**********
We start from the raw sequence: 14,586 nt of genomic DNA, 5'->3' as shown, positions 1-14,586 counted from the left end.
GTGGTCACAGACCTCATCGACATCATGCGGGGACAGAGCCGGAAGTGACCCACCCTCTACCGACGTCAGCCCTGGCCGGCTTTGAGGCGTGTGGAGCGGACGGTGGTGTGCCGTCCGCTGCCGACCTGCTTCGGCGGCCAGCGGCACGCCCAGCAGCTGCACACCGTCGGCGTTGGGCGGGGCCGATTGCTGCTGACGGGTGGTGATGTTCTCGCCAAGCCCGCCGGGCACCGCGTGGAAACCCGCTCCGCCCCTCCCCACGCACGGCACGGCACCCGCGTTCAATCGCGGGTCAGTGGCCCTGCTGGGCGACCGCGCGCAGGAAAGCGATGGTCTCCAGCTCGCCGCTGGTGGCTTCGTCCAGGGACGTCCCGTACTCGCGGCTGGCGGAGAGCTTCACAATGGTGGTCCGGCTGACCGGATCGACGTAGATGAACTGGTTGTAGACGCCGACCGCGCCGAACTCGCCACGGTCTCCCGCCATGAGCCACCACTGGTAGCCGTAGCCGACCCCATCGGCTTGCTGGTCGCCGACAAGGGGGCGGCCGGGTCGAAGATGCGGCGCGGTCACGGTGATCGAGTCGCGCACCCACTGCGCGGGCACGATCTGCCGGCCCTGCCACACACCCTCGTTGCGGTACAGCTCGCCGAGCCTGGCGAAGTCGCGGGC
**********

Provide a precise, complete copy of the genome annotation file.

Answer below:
We start from the raw sequence: 14,586 nt of genomic DNA, 5'->3' as shown, positions 1-14,586 counted from the left end.
GTGGTCACAGACCTCATCGACATCATGCGGGGACAGAGCCGGAAGTGACCCACCCTCTACCGACGTCAGCCCTGGCCGGCTTTGAGGCGTGTGGAGCGGACGGTGGTGTGCCGTCCGCTGCCGACCTGCTTCGGCGGCCAGCGGCACGCCCAGCAGCTGCACACCGTCGGCGTTGGGCGGGGCCGATTGCTGCTGACGGGTGGTGATGTTCTCGCCAAGCCCGCCGGGCACCGCGTGGAAACCCGCTCCGCCCCTCCCCACGCACGGCACGGCACCCGCGTTCAATCGCGGGTCAGTGGCCCTGCTGGGCGACCGCGCGCAGGAAAGCGATGGTCTCCAGCTCGCCGCTGGTGGCTTCGTCCAGGGACGTCCCGTACTCGCGGCTGGCGGAGAGCTTCACAATGGTGGTCCGGCTGACCGGATCGACGTAGATGAACTGGTTGTAGACGCCGACCGCGCCGAACTCGCCACGGTCTCCCGCCATGAGCCACCACTGGTAGCCGTAGCCGACCCCATCGGCTTGCTGGTCGCCGACAAGGGGGCGGCCGGGTCGAAGATGCGGCGCGGTCACGGTGATCGAGTCGCGCACCCACTGCGCGGGCACGATCTGCCGGCCCTGCCACACACCCTCGTTGCGGTACAGCTCGCCGAGCCTGGCGAAGTCGCGGGC